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Under the Crescent Moon

EXCLUSIVE | Vicem 67 Flybridge By Jeffrey Moser — May 2006

Under the Crescent Moon

From the land of the Ottomans comes a Downeast-style, cold-molded beauty.

   
Jeffery Salter
 More of this Feature

• Vicem 67
• Vicem 67 Part 2
• Vicem 67 Specs
• Vicem 67 Deck Plan
• Vicem 67 Acceleration Curve
• Vicem 67 Photo Gallery


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Every afternoon at just before sunset in Tuzla, Turkey, a small town approximately 15 miles outside of Istanbul, loudspeakers summon Muslims to Magrib, or sunset prayer. If you were just offshore in the Sea of Marmara at this time, the prayers coming from the loudspeakers would certainly float over the onion-shape minarets of the city’s numerous mosques to reach your ears. Looking towards the shore, with the sun setting over the ancient boatbuilding city, would surely be an awesome sight.

It would also be a stunning setting in which new customers could sea trial a new Vicem. Indeed, says Dave Mallach of Down East Yachts, Vicem’s U.S. distributor, “We [often] take owners on their maiden voyage at this time of day.” Mallach explains that when the owners of Hull No. 1 of the 67 Flybridge visited Vicem’s Tuzla factory, they were ecstatic with their boat and mesmerized by the local color that Turkey offered. They were equally enthralled with the spirit of Salah—an Arabic word that describes spiritual relationships and interactions and how they are communicated—and the way in which it makes the jump from religion to first-rate boatbuilding at Vicem.

The setting for my sea trial, Fort Lauderdale, Florida, was not quite as exotic as the waters off Asia Minor, though I doubt I’d have noticed the scenery no matter where I was after stepping aboard into the 67’s saloon via a mahogany and glass sliding door. Salah is said to use intense concentration to obtain harmony and accord, and those characteristics are reflected in the 67’s saloon: Occupying the entire 18'5" beam, its mahogany interior is simply astonishing. Honey-colored mahogany soles with sapele pommelle inlays play beautifully off the high-gloss Epifanes varnish of the dark, solid-mahogany cabinetry. In fact, most of the mahogany aboard is solid, with the exception of some of the larger bulkheads, which utilize veneers. Light from three big, forward-facing windows and four side windows, two of which slide open, and more than seven feet of headroom make the saloon open and airy.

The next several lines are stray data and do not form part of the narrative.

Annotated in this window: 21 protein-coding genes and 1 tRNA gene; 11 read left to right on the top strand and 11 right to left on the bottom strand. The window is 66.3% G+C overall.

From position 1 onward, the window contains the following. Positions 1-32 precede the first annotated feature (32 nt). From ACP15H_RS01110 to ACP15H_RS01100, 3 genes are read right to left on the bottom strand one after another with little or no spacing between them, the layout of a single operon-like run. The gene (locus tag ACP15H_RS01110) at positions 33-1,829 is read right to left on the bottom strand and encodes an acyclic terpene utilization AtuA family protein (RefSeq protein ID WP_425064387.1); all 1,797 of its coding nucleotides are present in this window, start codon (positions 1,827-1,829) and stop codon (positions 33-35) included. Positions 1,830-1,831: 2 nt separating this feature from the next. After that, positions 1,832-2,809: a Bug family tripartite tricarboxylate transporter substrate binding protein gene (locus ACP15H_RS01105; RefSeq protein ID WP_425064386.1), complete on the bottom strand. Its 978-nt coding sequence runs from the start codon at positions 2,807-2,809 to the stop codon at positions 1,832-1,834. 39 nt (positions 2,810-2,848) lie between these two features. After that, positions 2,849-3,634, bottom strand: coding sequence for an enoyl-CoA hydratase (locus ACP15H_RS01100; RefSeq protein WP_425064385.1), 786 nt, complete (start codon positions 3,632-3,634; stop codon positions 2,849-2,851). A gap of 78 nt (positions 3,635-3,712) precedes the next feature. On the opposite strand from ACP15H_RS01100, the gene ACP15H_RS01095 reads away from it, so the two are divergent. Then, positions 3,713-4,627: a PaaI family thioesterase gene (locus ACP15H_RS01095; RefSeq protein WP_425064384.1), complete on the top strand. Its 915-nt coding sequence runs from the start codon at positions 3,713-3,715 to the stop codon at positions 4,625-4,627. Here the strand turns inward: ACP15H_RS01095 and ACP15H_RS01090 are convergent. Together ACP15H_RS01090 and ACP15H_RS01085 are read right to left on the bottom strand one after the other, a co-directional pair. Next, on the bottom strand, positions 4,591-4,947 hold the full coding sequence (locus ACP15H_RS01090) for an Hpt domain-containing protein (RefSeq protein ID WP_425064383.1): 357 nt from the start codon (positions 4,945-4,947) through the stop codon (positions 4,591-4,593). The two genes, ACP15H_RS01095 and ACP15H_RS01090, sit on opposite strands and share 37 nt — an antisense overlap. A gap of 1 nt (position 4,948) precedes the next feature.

While the mahogany is gorgeous, the artisanship applied to it places the Vicem’s saloon in elite territory. A credenza that graces the saloon’s port side features curved mahogany doors that open to reveal two sliding drawers stocked with wine glasses. To fill those glasses, another cabinet here houses a glass-front, 26-bottle wine cooler. And like nearly all the custom cabinetry aboard the 67, each cabinet door is louvered. This not only looks great, it allows for air circulation in spaces that are prone to mold. An optional 42-inch LCD TV (a 20-inch is standard) rises from the aft portion of the credenza and is easily viewable from the upholstered settee to starboard.

In addition to Vicem’s meticulous craftsmanship, the ability to work with a semicustom builder was a big selling point for the owners, says Mallach. This is revealed in two ways: in the 67’s interior decor and the design of her well-equipped galley.



Next page > Vicem 67: Part 2 > Page 1, 2, 3, 4, 5, 6

This article originally appeared in the June 2006 issue of Power & Motoryacht magazine.

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